Standards that count and build trust

Message from Frans Vreeswijk, IEC General Secretary & CEO

IEC work has to be relevant to companies and countries to help them address real market and societal needs.

Frans Vreeswijk
Frans Vreeswijk, IEC General Secretary & CEO

Once upon a time standardization was simple and straightforward. Most products didn’t contain electronic interfaces, they were either mechanical or electrical, and most were not connected. More recently and especially with the internet of things (IoT) this has dramatically changed. The speed of innovation has accelerated to a point where individual companies are no longer able to develop everything alone; systems are becoming increasingly complex and require large integrated technology solutions. Conformity assessment is more essential than ever to ensure that Standards are implemented correctly and outcomes can be trusted.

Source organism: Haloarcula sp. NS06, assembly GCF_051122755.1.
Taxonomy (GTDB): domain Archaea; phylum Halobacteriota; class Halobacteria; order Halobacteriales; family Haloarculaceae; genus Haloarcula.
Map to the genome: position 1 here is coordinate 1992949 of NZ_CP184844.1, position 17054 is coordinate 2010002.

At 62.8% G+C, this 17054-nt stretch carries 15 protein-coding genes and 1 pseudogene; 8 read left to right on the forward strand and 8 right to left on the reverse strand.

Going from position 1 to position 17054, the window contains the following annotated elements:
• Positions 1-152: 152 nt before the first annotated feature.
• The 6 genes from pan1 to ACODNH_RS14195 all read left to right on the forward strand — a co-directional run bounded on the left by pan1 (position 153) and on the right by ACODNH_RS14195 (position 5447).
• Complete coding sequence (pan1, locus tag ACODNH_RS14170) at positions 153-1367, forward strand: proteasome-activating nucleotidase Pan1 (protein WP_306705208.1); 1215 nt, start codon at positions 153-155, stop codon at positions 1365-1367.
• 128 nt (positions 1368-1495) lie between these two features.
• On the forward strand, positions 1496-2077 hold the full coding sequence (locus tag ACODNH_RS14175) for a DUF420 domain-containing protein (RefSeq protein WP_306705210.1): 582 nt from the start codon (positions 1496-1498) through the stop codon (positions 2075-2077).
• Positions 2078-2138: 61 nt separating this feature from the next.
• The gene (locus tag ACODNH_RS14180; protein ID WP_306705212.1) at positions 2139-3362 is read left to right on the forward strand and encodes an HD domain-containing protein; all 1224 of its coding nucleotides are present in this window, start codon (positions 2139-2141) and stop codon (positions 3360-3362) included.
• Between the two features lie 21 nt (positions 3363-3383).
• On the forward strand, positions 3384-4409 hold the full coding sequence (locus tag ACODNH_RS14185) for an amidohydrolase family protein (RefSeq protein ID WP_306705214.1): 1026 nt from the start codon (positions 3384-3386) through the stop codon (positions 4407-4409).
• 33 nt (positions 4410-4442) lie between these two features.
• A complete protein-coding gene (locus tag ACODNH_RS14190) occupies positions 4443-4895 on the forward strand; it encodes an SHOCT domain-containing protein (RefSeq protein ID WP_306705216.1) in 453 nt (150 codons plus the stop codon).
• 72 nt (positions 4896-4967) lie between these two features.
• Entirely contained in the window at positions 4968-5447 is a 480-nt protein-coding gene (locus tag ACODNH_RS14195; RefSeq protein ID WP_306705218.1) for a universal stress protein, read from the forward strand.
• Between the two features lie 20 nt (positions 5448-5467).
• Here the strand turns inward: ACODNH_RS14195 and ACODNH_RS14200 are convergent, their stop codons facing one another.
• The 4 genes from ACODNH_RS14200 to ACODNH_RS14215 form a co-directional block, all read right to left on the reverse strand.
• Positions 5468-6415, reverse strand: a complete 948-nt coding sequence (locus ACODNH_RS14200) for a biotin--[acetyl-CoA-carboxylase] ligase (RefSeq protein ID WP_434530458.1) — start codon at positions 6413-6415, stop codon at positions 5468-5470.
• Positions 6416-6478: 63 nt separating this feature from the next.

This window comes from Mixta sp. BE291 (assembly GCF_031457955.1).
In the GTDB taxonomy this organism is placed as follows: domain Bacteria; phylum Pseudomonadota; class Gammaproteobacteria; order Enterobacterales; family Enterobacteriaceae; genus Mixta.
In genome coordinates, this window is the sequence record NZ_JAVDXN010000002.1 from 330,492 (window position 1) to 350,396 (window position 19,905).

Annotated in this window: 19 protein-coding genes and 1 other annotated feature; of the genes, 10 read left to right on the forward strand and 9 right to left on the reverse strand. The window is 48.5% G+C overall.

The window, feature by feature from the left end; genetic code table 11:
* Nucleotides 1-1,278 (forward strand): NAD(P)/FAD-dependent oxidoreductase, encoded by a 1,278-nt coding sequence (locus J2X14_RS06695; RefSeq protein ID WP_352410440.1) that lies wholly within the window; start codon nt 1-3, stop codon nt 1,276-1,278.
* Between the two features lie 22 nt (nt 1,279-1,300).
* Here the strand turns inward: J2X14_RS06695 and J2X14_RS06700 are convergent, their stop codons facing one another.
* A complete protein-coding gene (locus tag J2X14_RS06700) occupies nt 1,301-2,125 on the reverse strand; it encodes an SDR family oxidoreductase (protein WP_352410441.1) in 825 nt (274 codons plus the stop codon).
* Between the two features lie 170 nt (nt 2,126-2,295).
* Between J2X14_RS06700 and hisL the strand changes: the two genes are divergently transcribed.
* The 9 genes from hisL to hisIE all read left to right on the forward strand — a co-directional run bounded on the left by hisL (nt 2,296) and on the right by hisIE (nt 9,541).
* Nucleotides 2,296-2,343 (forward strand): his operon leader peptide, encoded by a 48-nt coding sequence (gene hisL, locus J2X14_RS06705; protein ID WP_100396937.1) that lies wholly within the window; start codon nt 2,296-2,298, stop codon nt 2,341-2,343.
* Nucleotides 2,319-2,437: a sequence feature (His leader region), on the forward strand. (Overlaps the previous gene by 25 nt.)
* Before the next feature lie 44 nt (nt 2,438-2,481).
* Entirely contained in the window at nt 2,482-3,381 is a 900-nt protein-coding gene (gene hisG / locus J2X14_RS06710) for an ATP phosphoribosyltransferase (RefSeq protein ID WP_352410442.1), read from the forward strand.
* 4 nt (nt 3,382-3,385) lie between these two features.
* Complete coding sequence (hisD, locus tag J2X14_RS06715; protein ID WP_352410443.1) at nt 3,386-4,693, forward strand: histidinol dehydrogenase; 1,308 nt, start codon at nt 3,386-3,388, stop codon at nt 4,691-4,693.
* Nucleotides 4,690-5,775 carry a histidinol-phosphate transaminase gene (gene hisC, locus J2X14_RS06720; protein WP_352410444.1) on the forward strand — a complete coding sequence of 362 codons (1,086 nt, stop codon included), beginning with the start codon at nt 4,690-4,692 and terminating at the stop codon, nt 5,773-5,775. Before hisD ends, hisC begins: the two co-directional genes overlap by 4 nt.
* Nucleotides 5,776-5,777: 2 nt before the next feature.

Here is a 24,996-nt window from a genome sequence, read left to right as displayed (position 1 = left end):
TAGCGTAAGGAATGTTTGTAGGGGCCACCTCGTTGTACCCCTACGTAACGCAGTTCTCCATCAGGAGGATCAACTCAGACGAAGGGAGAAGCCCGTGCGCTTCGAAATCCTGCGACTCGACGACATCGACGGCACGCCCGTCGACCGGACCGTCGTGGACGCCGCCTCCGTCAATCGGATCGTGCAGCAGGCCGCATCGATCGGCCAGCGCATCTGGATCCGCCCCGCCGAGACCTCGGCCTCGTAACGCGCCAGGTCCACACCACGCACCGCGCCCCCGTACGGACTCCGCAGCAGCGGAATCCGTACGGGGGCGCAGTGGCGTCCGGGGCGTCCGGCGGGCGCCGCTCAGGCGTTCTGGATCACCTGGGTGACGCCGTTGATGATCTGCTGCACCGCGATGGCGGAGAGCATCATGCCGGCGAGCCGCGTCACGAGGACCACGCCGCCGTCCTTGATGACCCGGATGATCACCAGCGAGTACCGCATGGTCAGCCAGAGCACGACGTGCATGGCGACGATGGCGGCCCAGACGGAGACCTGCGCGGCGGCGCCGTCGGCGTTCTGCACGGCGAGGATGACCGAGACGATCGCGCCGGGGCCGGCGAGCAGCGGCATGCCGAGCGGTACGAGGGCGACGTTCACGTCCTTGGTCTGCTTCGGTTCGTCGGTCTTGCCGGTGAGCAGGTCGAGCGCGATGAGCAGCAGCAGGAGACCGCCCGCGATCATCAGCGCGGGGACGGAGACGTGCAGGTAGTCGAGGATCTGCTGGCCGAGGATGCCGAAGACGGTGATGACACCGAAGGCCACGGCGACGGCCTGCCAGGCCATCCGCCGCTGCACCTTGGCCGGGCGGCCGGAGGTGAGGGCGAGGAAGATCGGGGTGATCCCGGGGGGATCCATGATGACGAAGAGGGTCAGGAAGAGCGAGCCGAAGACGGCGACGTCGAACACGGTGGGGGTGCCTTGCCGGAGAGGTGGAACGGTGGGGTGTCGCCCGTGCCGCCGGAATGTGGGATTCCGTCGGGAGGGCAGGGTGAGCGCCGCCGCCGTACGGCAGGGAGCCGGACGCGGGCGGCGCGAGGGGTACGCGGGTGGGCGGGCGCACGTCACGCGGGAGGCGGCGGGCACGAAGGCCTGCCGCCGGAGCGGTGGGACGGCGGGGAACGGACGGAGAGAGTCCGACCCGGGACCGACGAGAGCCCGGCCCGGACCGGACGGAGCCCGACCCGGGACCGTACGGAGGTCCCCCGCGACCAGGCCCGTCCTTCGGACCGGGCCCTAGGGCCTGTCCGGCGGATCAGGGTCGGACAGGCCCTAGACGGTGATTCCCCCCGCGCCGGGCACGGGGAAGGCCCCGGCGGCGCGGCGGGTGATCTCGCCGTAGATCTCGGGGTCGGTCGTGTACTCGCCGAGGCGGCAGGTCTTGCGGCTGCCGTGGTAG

In today’s world companies are fiercely competitive and yet they have to collaborate more than ever before.

This cooperation is only possible when all actors work along the same generally agreed technical rules so that technologies are able to connect and broad solutions can be built, integrated and trusted.

This holds two key messages for us all:

  • Cooperation is now the rule not the exception
  • Nobody can do everything alone anymore

This directly impacts how we work in the IEC. To address increasing complexity we all need to reach out to others in- and outside the IEC and bring their expertise and know-how on board. Ensuring the suitability and use of IEC work are also important messages in the new IEC Masterplan, which will be launched in Vladivostok during the IEC General Meeting. 

With the acceleration in technology convergence, no single technical committee (TC) will be able to do everything alone anymore. Systems committees aim to support TCs in coordinating inputs and outcomes so as to develop systems deliverables that satisfy these new market requirements. The systems approach should be seen as an important enabler that will allow technical committees to output work that continues to satisfy real market needs.